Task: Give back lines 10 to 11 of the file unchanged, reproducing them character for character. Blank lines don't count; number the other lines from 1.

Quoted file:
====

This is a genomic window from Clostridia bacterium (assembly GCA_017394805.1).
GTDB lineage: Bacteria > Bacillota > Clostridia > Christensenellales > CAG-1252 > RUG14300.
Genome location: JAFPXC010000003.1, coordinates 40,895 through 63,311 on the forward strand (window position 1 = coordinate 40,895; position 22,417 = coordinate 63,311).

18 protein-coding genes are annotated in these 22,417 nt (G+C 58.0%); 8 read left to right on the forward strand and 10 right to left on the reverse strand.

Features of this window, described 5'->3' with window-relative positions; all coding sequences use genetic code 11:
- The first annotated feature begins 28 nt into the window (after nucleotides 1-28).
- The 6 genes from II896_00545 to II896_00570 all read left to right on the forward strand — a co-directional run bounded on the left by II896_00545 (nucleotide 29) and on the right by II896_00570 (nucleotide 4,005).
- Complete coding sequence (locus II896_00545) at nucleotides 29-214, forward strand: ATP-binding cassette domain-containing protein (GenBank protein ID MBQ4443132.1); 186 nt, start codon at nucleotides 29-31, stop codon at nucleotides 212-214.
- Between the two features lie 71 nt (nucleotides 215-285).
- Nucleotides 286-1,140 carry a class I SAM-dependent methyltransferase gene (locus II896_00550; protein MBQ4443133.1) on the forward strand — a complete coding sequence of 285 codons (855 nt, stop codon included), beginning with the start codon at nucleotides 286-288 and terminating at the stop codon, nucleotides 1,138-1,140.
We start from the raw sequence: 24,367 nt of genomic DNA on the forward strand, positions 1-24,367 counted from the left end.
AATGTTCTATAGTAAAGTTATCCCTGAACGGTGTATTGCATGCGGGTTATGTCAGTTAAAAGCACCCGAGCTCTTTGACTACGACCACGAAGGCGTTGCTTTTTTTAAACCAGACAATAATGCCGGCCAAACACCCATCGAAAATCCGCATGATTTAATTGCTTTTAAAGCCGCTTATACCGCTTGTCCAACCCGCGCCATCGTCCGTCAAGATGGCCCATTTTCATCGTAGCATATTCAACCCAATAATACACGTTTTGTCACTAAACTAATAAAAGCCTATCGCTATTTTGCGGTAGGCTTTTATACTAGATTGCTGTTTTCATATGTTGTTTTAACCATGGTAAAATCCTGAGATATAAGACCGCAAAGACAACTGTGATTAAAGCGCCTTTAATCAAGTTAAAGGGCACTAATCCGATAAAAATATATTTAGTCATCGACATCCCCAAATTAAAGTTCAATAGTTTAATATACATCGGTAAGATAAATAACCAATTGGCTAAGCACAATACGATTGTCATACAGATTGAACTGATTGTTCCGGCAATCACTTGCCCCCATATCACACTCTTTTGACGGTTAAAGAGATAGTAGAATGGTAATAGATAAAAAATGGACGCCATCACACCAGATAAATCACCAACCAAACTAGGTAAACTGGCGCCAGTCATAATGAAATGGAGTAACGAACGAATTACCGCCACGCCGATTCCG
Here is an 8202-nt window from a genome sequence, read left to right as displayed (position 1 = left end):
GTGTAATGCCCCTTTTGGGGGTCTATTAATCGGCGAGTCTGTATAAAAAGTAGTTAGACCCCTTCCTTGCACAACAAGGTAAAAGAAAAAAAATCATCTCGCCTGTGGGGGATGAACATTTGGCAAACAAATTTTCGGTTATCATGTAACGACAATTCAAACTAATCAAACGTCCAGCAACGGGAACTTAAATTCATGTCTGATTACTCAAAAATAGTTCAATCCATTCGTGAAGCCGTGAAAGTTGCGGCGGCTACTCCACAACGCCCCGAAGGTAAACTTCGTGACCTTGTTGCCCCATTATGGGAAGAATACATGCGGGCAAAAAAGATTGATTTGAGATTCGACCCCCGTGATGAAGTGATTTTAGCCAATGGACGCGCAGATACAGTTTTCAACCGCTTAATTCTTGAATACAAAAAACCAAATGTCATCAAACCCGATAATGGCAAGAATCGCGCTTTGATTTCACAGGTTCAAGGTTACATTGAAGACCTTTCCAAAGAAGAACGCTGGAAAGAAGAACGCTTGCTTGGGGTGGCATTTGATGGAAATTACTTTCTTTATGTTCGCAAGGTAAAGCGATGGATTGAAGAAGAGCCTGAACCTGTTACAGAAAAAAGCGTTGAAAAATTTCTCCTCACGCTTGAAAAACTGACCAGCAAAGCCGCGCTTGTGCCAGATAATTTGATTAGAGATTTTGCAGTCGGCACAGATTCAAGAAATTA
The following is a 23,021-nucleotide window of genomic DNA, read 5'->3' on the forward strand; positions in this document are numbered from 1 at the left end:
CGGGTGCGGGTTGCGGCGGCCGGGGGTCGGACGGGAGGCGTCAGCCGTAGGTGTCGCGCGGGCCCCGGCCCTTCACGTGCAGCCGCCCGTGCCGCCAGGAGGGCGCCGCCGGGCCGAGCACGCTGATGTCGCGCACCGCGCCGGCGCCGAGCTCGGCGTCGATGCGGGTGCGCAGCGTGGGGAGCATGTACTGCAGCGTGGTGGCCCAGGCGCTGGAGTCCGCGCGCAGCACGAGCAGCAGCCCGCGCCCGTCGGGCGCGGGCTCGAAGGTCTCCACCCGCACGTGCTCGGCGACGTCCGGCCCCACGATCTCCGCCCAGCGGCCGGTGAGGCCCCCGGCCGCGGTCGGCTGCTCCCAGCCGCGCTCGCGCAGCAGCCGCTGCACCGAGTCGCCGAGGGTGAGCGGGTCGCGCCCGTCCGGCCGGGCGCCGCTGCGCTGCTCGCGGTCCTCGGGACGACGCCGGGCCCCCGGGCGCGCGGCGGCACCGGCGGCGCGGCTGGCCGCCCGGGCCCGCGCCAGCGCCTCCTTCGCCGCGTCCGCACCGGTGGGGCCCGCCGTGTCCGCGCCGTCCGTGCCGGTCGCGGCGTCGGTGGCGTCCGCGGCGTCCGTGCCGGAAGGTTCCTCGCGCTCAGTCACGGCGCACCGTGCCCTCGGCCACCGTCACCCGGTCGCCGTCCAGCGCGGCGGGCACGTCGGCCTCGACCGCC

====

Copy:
- Nucleotides 286-1,140 carry a class I SAM-dependent methyltransferase gene (locus II896_00550; protein MBQ4443133.1) on the forward strand — a complete coding sequence of 285 codons (855 nt, stop codon included), beginning with the start codon at nucleotides 286-288 and terminating at the stop codon, nucleotides 1,138-1,140.
We start from the raw sequence: 24,367 nt of genomic DNA on the forward strand, positions 1-24,367 counted from the left end.